Memory Grant Internals Part 1

Memory!! Our servers need memory to store our data, execution plans, storing temporary data and to do some system operations as well. Memory is needed for Query compilation and to stored the plan in the cache once compiled and for processing our queries for sort and hash operations.

Now, you may have a question. Why should I care about knowing the Internals of memory Grants?

Memory is like a set of toys we give to few kids in the party. Everything is well and fine as they generously share the toys with each other. Meanwhile, many kids joined the party and now everyone wants to play with the same set of toys. You know what will happen, screaming and fighting everywhere. No kid is happy until they get a chance to play with set of toys. What do we say to kids fighting for the toys?? “We need to share…”

Same thing happens with memory. Every query needs a memory grant (Query memory Grant) that needs to be allocated before going to the execution phase. Memory grants allocated are based on the hash, sorts operations and based on the cardinality estimates.

Too much memory grant allocated to a query than it requires causes concurrency issues, too little memory on the other hand causes pages spilling to disk (tempdb). Too much is bad and too little is bad too. We need to make sure we are sharing the memory the right way!

By the end of this series Memory grant internals, you will be able to understand how you can effectively manage the memory grants by using the Resource governor. We will also learn about the memory grant feedback feature(SQL Server 2019) and how it is useful in allocating memory grants preventing hash and sort operations spilling to disk.

Introduction to Memory Grants

SQL Server have different types of components (Plan Cache, Buffer pool and other memory components) in the memory area and requires memory for many things. We also require memory to process our queries. Each operator in the execution plan requires memory to process the rows from one operator to the other operator. Some of the iterators need to be buffered as the rows come into them before sending them to the next iterator in the execution plan. These iterators needs more memory. These are called memory consuming iterators. The grants that we given to these memory consuming iterators are called Query memory grants.

There are three main memory consuming iterators:

  1. Hash Match Iterator: Takes the input rows and build the hash table before the hash table can be probed.
  2. Sort Iterator: Takes the rows and sort in a specific order required.
  3. Exchange Iterator: Takes the sets of rows coming in and has to exchange in the buffers to send to the next iterator.

Memory is not free! So, from where do these memory grants come from?

There is a component known as Fixed memory in the memory architecture of SQL server. This memory is “fixed” because it cannot be expanded when it is in use. This memory holds the memory grant connections we use for hashing and sorting for our queries. Like the other caches like plan cache and the buffer pool which can easily expand and shrink when there is a memory pressure, fixed memory cannot expand and shrink when in use. Once a memory is granted to a query for its execution, memory grant cannot be released until the query completes whether the granted memory is used by the query or not.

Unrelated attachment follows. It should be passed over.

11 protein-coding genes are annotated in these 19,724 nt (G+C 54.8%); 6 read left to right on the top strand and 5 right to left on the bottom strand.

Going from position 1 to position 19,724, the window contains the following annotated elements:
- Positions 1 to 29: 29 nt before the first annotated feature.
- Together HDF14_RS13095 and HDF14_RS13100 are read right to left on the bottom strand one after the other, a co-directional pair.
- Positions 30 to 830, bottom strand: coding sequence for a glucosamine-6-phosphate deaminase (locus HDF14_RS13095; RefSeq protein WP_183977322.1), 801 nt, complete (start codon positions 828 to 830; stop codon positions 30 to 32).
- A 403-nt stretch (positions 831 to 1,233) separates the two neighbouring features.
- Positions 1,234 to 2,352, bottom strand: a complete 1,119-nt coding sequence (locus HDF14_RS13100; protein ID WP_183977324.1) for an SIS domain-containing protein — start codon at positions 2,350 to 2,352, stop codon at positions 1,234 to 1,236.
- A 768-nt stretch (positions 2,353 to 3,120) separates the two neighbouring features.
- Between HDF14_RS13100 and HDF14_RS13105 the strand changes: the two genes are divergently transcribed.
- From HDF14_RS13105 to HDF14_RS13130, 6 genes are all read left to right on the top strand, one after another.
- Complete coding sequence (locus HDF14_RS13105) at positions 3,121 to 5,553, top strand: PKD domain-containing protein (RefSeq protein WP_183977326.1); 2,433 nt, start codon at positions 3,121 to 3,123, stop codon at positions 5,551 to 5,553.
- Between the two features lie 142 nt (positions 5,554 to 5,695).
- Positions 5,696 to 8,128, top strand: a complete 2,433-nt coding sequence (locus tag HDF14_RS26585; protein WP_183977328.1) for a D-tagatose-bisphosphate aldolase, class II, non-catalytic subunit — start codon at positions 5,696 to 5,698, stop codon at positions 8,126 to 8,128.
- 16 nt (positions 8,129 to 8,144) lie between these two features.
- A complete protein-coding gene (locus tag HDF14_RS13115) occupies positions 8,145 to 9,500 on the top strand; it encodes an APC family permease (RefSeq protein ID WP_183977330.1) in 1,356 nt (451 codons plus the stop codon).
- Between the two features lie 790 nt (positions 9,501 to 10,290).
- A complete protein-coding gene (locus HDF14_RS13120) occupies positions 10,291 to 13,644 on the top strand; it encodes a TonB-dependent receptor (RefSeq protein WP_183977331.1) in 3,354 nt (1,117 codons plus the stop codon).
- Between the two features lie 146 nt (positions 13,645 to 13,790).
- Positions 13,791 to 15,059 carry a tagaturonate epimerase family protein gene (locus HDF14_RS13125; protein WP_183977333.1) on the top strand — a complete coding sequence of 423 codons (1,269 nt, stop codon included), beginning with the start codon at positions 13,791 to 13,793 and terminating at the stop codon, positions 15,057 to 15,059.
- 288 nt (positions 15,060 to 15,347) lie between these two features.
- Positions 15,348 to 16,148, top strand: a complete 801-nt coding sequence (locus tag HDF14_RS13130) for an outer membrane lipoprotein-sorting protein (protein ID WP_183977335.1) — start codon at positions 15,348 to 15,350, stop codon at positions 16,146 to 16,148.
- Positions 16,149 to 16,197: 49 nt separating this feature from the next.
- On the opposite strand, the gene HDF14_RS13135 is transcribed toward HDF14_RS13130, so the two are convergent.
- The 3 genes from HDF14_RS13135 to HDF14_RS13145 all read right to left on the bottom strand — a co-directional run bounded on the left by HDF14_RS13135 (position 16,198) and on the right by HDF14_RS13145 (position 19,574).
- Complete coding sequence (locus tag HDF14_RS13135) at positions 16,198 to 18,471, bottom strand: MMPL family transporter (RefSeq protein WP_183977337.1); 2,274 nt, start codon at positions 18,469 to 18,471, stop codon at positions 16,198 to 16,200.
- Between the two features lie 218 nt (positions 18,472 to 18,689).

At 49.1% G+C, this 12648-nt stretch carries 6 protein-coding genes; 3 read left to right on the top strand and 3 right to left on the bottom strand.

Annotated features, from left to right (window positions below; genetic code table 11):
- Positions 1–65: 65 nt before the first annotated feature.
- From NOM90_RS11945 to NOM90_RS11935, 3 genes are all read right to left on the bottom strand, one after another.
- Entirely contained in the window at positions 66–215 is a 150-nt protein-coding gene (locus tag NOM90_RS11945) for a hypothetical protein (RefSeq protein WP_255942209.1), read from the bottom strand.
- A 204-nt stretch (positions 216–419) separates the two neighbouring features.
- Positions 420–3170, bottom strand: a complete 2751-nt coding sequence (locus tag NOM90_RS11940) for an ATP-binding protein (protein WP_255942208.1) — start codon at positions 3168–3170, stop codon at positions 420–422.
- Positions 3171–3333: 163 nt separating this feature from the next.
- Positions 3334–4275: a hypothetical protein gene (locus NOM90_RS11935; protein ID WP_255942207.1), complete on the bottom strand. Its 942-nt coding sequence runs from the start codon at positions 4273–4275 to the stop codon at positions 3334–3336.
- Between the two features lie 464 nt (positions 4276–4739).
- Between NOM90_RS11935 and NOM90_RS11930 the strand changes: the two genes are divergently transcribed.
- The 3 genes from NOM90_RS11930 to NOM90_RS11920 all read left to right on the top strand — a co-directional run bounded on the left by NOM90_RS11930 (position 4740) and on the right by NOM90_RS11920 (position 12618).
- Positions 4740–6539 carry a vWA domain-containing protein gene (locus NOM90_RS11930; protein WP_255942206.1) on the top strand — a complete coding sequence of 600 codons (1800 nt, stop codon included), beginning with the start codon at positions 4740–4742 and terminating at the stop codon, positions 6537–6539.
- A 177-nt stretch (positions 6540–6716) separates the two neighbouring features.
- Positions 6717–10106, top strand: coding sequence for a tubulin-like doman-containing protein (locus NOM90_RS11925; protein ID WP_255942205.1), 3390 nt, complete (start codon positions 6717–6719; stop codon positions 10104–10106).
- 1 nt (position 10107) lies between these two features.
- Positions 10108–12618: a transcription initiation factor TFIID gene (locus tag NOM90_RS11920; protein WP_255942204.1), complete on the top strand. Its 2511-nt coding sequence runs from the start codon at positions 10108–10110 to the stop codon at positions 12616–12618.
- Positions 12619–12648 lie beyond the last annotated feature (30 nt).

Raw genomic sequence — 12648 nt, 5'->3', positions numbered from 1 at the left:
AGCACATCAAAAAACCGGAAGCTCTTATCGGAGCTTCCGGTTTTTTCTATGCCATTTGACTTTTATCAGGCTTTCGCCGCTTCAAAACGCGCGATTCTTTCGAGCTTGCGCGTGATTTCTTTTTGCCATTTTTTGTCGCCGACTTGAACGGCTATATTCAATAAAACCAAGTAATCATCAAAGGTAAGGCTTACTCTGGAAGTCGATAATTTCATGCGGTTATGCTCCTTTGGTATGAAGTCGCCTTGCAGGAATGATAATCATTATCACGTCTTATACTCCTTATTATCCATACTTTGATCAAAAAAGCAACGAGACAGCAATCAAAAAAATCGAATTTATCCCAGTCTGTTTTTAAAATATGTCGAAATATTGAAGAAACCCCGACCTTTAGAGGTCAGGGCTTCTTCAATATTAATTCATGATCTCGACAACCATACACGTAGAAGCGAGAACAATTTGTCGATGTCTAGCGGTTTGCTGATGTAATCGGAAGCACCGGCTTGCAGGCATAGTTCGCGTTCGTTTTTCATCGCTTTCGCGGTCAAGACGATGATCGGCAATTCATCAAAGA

Fixed memory gets the memory grants from the buffer pool and the plan cache. When more and more queries are requesting for memory grants, sql server will go ahead and use the buffer pool memory. Maximum utilization is approximately 75% of total buffer pool memory.

Every query that sends to the SQL Server will be first go to the pre-optimization stage which is parsing and binding. Then the optimizer comes up with an ideal grant. Ideal grant is the total amount of memory the query needs to process all the operations (memory consuming iterators) to do in memory without having to spill to disk. If the ideal grant is very high then the memory is leveled down based up on the resource pool settings.

We are going to learn about the resource governor and resource pool in coming parts of the series.

How do compiler gets the Ideal grant?

  1. Statistics: Optimizer will trust the statistics information to estimate the number of rows coming out of the iterators inside the execution plan. Optimizer looks for the row count and row size estimates.
  2. Hash and Sort memory consuming Iterators: Based up on the hashes and sorts in the execution plan and depending up on the number of row count and row size of input sets. These iterations can actually share the memory grants between them which is known as memory fractions.

Sharing the memory:

Memory consuming iterators (hash and sort) have two phases. Build phase and Utilization phase. For the sort operator, build is to taking the rows and sorting them. Once they are sorted they are scanned. For the sort build phase, the memory is about 200% of the input data size, which is huge. After the build phase, the memory drops to 100%. For the hash iterator, build is to take the rows and build a hash table. Then the hash table will be probed. After the build phases, once the memory is released at the operator level, the next operator downstream can use the same memory.


In this series, we have learned

  1. What are memory grants?
  2. What are the main memory grant iterators?
  3. From where do these memory grants come from?
  4. How the compiler gets the ideal grant for any query?
  5. How hash and sort operators share the memory?

In the part 2 of the series, we are going to learn about how resource governor take a part in managing these memory grants.

Thank you for reading!

Stay tuned for the second part of the series….

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